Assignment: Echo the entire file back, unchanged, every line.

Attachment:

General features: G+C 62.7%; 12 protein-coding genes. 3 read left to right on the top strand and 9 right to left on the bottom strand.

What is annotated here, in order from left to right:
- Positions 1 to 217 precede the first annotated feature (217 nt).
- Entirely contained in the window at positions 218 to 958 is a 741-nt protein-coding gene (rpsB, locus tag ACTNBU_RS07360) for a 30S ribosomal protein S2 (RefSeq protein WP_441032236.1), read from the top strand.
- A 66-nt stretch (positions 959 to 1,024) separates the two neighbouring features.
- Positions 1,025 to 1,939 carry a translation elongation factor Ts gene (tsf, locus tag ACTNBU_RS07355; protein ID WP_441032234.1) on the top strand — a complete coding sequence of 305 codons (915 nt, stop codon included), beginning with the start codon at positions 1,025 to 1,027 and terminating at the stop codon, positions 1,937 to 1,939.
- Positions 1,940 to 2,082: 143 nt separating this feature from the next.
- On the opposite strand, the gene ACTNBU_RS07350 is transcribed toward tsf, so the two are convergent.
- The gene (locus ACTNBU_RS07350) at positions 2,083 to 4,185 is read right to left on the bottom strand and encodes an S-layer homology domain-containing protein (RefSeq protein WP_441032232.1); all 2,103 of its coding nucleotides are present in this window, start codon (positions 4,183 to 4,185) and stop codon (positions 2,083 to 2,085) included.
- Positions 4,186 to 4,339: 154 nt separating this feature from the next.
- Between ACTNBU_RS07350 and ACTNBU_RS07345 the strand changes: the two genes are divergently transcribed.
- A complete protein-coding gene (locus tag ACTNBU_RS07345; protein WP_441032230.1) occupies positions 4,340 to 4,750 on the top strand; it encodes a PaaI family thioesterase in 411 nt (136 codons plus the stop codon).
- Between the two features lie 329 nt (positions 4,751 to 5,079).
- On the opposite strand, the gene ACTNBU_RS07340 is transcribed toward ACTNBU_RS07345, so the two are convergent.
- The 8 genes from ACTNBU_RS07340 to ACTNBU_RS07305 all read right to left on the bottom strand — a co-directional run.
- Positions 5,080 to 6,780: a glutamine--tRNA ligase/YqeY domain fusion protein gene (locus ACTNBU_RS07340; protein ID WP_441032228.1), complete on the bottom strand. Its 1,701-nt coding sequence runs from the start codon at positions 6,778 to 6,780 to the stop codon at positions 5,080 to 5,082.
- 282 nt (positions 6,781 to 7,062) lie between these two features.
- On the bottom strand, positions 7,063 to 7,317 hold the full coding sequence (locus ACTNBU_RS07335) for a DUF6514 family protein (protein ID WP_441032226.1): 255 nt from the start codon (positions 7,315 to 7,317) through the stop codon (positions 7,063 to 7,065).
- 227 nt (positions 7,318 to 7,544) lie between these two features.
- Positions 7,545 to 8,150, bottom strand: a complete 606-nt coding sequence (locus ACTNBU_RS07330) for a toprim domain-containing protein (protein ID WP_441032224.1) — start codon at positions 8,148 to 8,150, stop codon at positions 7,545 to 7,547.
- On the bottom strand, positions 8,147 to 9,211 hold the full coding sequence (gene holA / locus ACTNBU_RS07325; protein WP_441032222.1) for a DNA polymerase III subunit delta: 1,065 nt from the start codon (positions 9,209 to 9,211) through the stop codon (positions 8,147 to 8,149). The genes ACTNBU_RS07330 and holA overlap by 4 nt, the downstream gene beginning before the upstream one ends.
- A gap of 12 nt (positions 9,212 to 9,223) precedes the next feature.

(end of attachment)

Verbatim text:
General features: G+C 62.7%; 12 protein-coding genes. 3 read left to right on the top strand and 9 right to left on the bottom strand.

What is annotated here, in order from left to right:
- Positions 1 to 217 precede the first annotated feature (217 nt).
- Entirely contained in the window at positions 218 to 958 is a 741-nt protein-coding gene (rpsB, locus tag ACTNBU_RS07360) for a 30S ribosomal protein S2 (RefSeq protein WP_441032236.1), read from the top strand.
- A 66-nt stretch (positions 959 to 1,024) separates the two neighbouring features.
- Positions 1,025 to 1,939 carry a translation elongation factor Ts gene (tsf, locus tag ACTNBU_RS07355; protein ID WP_441032234.1) on the top strand — a complete coding sequence of 305 codons (915 nt, stop codon included), beginning with the start codon at positions 1,025 to 1,027 and terminating at the stop codon, positions 1,937 to 1,939.
- Positions 1,940 to 2,082: 143 nt separating this feature from the next.
- On the opposite strand, the gene ACTNBU_RS07350 is transcribed toward tsf, so the two are convergent.
- The gene (locus ACTNBU_RS07350) at positions 2,083 to 4,185 is read right to left on the bottom strand and encodes an S-layer homology domain-containing protein (RefSeq protein WP_441032232.1); all 2,103 of its coding nucleotides are present in this window, start codon (positions 4,183 to 4,185) and stop codon (positions 2,083 to 2,085) included.
- Positions 4,186 to 4,339: 154 nt separating this feature from the next.
- Between ACTNBU_RS07350 and ACTNBU_RS07345 the strand changes: the two genes are divergently transcribed.
- A complete protein-coding gene (locus tag ACTNBU_RS07345; protein WP_441032230.1) occupies positions 4,340 to 4,750 on the top strand; it encodes a PaaI family thioesterase in 411 nt (136 codons plus the stop codon).
- Between the two features lie 329 nt (positions 4,751 to 5,079).
- On the opposite strand, the gene ACTNBU_RS07340 is transcribed toward ACTNBU_RS07345, so the two are convergent.
- The 8 genes from ACTNBU_RS07340 to ACTNBU_RS07305 all read right to left on the bottom strand — a co-directional run.
- Positions 5,080 to 6,780: a glutamine--tRNA ligase/YqeY domain fusion protein gene (locus ACTNBU_RS07340; protein ID WP_441032228.1), complete on the bottom strand. Its 1,701-nt coding sequence runs from the start codon at positions 6,778 to 6,780 to the stop codon at positions 5,080 to 5,082.
- 282 nt (positions 6,781 to 7,062) lie between these two features.
- On the bottom strand, positions 7,063 to 7,317 hold the full coding sequence (locus ACTNBU_RS07335) for a DUF6514 family protein (protein ID WP_441032226.1): 255 nt from the start codon (positions 7,315 to 7,317) through the stop codon (positions 7,063 to 7,065).
- 227 nt (positions 7,318 to 7,544) lie between these two features.
- Positions 7,545 to 8,150, bottom strand: a complete 606-nt coding sequence (locus ACTNBU_RS07330) for a toprim domain-containing protein (protein ID WP_441032224.1) — start codon at positions 8,148 to 8,150, stop codon at positions 7,545 to 7,547.
- On the bottom strand, positions 8,147 to 9,211 hold the full coding sequence (gene holA / locus ACTNBU_RS07325; protein WP_441032222.1) for a DNA polymerase III subunit delta: 1,065 nt from the start codon (positions 9,209 to 9,211) through the stop codon (positions 8,147 to 8,149). The genes ACTNBU_RS07330 and holA overlap by 4 nt, the downstream gene beginning before the upstream one ends.
- A gap of 12 nt (positions 9,212 to 9,223) precedes the next feature.